Most impressive was a witty visual rebuke to the 3/7/2005 New Yorker cover that depicted, as the Daily News described it, "a horrified Adam and Eve exiled from Manhattan by God - into a dark and forbidding Brooklyn." Markowitz defended Brooklyn back then and last night introduced the cover of "The Brooklyner" (Price: Affordable), which showed Adam and Eve strolling peacefully over the Brooklyn Bridge into the borough, beckoned by God.
Also, all attendees were given a booklet containing the more than 1,000 entries submitted in a call for a new Brooklyn slogan. Among them: "Brooklyn is like an everything bagel;" "Brooklyn: Where Life Gets Interesting;" and "Brooklyn: "It's More than a Freakin' Tree."
From Marty's 2005 address:
Meanwhile, new residents, businesses, and cultural institutions — not to mention the upcoming arrival of the NBA’s Brooklyn Nets — are increasingly making Brooklyn a true land of opportunity.
Now, I fought hard to get a national sports team to call Brooklyn home.
I know of three things that bring people together like nothing else — music, religion, and sports.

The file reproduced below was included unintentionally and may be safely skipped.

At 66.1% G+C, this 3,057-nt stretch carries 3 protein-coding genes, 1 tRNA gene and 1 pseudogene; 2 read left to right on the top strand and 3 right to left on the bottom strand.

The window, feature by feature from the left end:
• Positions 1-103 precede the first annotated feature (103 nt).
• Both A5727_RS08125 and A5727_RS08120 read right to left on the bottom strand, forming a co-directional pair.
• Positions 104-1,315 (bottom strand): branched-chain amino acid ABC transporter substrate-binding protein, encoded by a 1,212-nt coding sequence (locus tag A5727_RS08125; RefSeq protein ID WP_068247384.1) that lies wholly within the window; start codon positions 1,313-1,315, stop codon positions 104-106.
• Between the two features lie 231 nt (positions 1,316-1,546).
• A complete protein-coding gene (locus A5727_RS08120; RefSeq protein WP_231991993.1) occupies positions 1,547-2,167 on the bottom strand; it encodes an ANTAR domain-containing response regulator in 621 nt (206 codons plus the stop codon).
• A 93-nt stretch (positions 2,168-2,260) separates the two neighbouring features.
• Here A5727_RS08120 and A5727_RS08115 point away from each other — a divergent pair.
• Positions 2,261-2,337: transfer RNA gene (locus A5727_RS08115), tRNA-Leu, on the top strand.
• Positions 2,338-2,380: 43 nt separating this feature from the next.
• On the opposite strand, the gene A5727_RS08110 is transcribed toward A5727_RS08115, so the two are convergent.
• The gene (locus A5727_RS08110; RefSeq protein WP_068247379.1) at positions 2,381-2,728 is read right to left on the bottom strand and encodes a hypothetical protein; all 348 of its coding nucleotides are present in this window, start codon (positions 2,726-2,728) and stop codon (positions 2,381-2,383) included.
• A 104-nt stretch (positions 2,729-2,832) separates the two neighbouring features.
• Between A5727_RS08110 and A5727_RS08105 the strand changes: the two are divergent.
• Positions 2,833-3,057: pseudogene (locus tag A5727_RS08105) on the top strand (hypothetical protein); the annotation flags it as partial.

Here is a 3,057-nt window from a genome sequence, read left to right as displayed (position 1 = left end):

As a boy, I’m happy to say that I was able to watch the Brooklyn Dodgers play every summer, just a few blocks from where I lived.
This year, by the way, we mark the 50th anniversary of the Dodgers’ legendary 1955 World Series championship.
I want to tell you what I remember about that time.
After that World Series victory — life as we knew it stopped in the borough of Brooklyn, because for two weeks, there was a non-stop party in the streets.
That was then, and this is now.
The Atlantic Yards Project will include the Nets arena, as well as residential and commercial buildings. Every city in America competes for a national sports team. If you’re lucky, you get a chance like this once in a lifetime.
Brooklyn — now is our time.
I expect Atlantic Yards to result in two things that are vital to Brooklynites — more jobs and more affordable housing. I want to say right now, that I fully understand — and I share the concerns — of local area residents who have spoken out in opposition to this development.
People of good will can differ. And constructive opposition is something I value and cherish — because I honestly believe that, in the end, it makes for a better plan.
The Nets arena — and the Atlantic Yards project — will go forward, but it must work for both Brooklyn and for the community surrounding the arena.